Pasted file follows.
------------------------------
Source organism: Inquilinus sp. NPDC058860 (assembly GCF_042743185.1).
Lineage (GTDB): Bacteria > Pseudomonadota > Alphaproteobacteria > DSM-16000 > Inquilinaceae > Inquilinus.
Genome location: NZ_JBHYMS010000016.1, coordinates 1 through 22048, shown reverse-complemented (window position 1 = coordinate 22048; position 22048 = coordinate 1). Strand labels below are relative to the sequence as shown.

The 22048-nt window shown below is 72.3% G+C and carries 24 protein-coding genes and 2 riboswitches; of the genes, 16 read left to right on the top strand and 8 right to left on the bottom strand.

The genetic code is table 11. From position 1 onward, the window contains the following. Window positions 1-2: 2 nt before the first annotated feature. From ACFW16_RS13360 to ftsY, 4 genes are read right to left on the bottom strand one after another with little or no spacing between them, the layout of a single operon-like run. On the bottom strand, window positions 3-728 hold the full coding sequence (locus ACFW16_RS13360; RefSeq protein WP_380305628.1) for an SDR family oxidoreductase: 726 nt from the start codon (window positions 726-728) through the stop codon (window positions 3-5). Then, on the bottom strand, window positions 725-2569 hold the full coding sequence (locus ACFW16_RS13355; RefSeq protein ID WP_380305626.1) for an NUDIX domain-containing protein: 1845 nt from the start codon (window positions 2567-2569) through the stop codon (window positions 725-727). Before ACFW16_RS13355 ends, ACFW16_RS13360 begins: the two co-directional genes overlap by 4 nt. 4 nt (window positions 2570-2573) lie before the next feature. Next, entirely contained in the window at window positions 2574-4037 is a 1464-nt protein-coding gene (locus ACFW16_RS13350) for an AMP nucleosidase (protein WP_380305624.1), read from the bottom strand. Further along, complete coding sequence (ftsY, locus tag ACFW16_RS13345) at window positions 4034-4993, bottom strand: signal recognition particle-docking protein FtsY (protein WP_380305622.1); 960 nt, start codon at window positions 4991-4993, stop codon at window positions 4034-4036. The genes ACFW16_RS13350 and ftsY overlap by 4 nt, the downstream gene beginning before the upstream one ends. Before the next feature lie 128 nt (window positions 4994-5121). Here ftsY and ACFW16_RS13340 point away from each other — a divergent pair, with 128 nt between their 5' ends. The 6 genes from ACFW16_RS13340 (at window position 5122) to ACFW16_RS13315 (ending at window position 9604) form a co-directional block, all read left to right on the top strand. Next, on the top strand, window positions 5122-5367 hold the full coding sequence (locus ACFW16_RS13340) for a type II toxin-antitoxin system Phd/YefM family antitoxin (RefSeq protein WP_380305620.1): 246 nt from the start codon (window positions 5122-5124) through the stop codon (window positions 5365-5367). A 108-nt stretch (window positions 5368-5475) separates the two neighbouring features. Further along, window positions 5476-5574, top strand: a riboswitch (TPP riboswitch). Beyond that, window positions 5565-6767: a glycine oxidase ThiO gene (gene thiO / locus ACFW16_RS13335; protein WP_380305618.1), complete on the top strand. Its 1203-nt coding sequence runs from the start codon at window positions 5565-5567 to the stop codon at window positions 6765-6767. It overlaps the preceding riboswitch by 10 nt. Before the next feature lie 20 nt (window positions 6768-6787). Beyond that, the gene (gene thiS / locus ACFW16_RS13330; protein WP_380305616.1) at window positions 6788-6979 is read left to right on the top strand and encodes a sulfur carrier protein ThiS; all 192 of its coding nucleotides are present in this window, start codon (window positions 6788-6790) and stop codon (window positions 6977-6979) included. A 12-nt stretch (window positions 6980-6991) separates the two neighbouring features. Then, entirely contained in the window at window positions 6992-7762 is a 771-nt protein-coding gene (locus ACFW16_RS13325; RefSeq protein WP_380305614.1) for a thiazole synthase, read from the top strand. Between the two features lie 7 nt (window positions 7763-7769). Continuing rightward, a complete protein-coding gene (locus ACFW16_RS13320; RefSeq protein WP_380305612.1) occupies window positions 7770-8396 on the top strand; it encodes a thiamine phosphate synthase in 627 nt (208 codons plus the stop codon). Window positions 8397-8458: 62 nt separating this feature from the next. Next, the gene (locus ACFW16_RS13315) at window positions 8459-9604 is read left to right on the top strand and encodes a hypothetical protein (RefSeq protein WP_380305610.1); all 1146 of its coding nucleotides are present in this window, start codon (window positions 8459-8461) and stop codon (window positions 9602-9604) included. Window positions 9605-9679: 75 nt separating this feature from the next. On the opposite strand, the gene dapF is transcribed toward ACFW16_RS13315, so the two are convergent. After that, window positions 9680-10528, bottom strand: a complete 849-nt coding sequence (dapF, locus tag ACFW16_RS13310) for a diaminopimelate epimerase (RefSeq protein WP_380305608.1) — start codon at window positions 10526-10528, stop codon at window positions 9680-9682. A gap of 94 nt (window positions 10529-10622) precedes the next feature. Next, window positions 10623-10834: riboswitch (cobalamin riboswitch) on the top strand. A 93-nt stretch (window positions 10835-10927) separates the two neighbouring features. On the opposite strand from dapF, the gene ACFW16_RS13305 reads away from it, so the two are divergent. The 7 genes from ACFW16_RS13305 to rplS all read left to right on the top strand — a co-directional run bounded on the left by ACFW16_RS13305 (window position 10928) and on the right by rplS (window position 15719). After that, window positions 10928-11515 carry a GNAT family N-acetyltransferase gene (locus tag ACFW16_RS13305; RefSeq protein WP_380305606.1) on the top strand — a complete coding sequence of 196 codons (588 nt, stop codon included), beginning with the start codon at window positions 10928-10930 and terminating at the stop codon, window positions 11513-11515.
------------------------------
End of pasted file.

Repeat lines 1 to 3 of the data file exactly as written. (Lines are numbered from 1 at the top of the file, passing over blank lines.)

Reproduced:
Source organism: Inquilinus sp. NPDC058860 (assembly GCF_042743185.1).
Lineage (GTDB): Bacteria > Pseudomonadota > Alphaproteobacteria > DSM-16000 > Inquilinaceae > Inquilinus.
Genome location: NZ_JBHYMS010000016.1, coordinates 1 through 22048, shown reverse-complemented (window position 1 = coordinate 22048; position 22048 = coordinate 1). Strand labels below are relative to the sequence as shown.